Guantanamo Naval Base, Cuba, Nov. 8 (EFE) – A question about confessions hovers over the pretrial hearings against those accused of the 9/11 attacks: Are confessions obtained under suspicion of torture admissible? The answer, say the detainees’ lawyers, could turn the case around.
The question does not affect statements obtained through the euphemistically called “enhanced interrogation techniques” used by the CIA in its secret prisons after the prisoners were captured in 2002 and 2003. These have already been invalidated.
On Wednesday, the military commission overseeing the fate of self-proclaimed 9/11 “mastermind” Khalid Sheikh Mohamed (KSM) and three alleged accomplices will focus on what they told the FBI while already in custody at the Guantanamo naval base, where they arrived in 2006.
Then the administration of former Republican President George W. Bush (2001-2009) sent agents to question them, who had “clean hands,” as James Connell, the representative of one of the detainees, Ammar al-Baluchi, told the press.
Connell’s team and other defendants are trying to prove that this clean-up was a pretense.
“Our position is that the CIA and the FBI coordinated in such a way that when the FBI talked to them in 2007, they took advantage of the damage that had been done to these men,” he contends.
Not only was it exploited, but the FBI would have been remotely involved in the interrogations for years, and that some of the agents on the new team had ties to the CIA that compromised the new statements as well.
“For some defendants, these statements are a very, very important part of the case. If the government cannot rely on them, depending on the person, they do not have nearly as much evidence. So this is a key issue,” said Connell from the Guantanamo base.
In the complex of barracks and prefabricated buildings of the naval base that the United States has in Cuban territory, the aforementioned hearing begins Wednesday, after two days of delay because a lawyer tested positive for Covid.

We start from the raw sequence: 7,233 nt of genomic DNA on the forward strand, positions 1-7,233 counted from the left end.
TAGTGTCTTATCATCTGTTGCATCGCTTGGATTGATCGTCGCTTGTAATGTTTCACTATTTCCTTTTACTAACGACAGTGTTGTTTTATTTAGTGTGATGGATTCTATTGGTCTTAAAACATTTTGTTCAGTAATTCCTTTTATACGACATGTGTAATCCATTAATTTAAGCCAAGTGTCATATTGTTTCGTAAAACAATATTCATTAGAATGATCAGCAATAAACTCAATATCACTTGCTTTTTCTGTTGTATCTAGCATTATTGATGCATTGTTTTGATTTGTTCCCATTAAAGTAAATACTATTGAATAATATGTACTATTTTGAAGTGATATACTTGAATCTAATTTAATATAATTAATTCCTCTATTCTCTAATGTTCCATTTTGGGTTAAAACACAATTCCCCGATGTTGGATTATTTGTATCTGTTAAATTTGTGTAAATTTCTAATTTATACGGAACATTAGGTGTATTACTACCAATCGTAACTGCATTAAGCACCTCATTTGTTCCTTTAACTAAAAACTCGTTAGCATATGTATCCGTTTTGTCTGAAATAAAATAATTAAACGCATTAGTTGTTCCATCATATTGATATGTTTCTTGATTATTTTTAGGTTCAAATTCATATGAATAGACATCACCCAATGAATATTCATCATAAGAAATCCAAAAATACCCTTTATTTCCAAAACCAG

There have been 47 prior hearings, each lasting several weeks, since the defendants were formally charged with terrorism in 2012 for the attacks on the World Trade Center, the Pentagon and Shanksville, Pennsylvania, that killed nearly 3,000 people.
On this occasion, former FBI agents such as Abigail Perkins and interpreters from that intelligence agency are summoned, with the expected presence of KSM, Al-Baluchi and the other two defendants in the room: Walid bin Attash and Mustafa al Hawsawi.
In September, a fifth detainee, Ramzi bin al-Shibh, was removed from the case because the post-traumatic disorder he suffers as a result of years of torture, which renders him incapable of facing a possible trial.
“The process is very slow, but we are in a very important part of the case, which is what evidence will be admissible. These men were tortured, there is not much dispute about that. The question is whether the statements obtained later are admissible,” Connell told EFE.
According to David Bruck, representative of the separated prisoner, the question is whether the confessions were free or the result of all that he had gone through.
The CIA’s interrogation program sought to reduce these men to “confession machines,” Bruck told EFE.
“Common sense tells you that the torture and psychological manipulation to which they were subjected played a role in them deciding that it was better to talk to the FBI,” he added.
Trial without a date
Issues such as these, which have been raised in previous hearings, have contributed to the fact that the alleged 9/11 “mastermind” and the other defendants continue to be held without a scheduled trial.
There are also other complications, such as the size of the case and the fact that it is being held at Guantanamo.
There is no immediate date for the trial, and if it were to take place, it would last at least 18 months, estimates Brigadier General Jackie Thompson, coordinator of the defense teams at the base.
A negotiated plea bargain, in his opinion, is “the best way” to get out of the current “impasse”: “It offers an opportunity to fully satisfy the interests of the government, the victims and their families” and the defendants, whose death sentence would be commuted to life in prison. EFE